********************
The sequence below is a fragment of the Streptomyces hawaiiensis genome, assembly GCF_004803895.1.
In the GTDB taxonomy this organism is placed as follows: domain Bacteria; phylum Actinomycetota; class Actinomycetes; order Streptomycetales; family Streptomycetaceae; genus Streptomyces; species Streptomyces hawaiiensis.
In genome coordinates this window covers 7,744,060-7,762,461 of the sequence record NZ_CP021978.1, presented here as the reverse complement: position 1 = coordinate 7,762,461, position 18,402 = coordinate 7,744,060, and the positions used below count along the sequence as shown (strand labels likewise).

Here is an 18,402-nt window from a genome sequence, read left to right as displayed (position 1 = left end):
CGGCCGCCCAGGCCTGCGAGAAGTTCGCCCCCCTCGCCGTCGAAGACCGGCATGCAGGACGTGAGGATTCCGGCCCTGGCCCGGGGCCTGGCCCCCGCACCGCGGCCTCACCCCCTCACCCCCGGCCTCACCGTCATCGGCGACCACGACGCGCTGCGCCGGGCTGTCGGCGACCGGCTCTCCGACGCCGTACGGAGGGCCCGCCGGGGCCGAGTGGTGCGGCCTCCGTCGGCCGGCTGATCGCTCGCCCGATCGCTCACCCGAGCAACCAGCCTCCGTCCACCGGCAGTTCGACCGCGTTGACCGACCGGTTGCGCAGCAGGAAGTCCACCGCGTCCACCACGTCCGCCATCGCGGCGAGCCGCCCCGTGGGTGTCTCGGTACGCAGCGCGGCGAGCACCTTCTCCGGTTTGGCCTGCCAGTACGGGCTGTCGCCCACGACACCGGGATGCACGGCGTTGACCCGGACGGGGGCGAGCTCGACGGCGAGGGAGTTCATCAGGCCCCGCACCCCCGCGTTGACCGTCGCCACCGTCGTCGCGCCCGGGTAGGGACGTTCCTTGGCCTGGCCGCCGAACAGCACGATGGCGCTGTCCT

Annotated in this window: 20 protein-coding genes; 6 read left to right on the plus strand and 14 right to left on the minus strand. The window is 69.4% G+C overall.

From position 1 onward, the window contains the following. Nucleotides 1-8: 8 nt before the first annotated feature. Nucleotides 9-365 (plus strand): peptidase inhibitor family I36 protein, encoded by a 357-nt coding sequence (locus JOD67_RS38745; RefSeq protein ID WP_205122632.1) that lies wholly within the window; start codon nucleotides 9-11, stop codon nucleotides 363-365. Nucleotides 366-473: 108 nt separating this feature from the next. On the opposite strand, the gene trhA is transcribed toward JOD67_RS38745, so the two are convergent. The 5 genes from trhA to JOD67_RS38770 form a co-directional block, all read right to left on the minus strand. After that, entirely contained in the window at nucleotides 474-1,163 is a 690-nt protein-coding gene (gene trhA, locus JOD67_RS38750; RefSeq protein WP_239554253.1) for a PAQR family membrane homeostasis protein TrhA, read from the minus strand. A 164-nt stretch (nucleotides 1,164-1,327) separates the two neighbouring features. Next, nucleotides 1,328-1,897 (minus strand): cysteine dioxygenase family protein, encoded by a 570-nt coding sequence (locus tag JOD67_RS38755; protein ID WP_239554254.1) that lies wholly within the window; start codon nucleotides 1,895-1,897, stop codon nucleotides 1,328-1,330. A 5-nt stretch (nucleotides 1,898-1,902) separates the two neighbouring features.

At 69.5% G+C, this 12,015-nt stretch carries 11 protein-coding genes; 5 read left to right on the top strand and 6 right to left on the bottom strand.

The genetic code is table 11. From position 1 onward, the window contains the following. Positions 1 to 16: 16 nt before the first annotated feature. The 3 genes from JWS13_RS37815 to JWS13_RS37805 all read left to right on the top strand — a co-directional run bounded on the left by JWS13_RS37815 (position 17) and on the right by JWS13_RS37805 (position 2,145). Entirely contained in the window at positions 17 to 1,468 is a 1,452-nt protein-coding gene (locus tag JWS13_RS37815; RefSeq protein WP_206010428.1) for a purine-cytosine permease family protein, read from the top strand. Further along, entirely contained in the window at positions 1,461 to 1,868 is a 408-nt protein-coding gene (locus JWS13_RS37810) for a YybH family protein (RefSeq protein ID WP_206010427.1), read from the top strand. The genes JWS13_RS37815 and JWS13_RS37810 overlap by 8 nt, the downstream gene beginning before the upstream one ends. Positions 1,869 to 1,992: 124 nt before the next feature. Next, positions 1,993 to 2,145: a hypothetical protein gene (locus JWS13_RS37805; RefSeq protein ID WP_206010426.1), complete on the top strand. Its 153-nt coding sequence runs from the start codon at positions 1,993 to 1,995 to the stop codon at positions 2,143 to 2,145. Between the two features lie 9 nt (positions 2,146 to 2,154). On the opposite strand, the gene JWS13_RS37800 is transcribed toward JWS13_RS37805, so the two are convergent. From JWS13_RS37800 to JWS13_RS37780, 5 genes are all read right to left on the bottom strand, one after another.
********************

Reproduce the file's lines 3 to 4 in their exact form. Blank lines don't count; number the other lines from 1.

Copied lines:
In genome coordinates this window covers 7,744,060-7,762,461 of the sequence record NZ_CP021978.1, presented here as the reverse complement: position 1 = coordinate 7,762,461, position 18,402 = coordinate 7,744,060, and the positions used below count along the sequence as shown (strand labels likewise).

Here is an 18,402-nt window from a genome sequence, read left to right as displayed (position 1 = left end):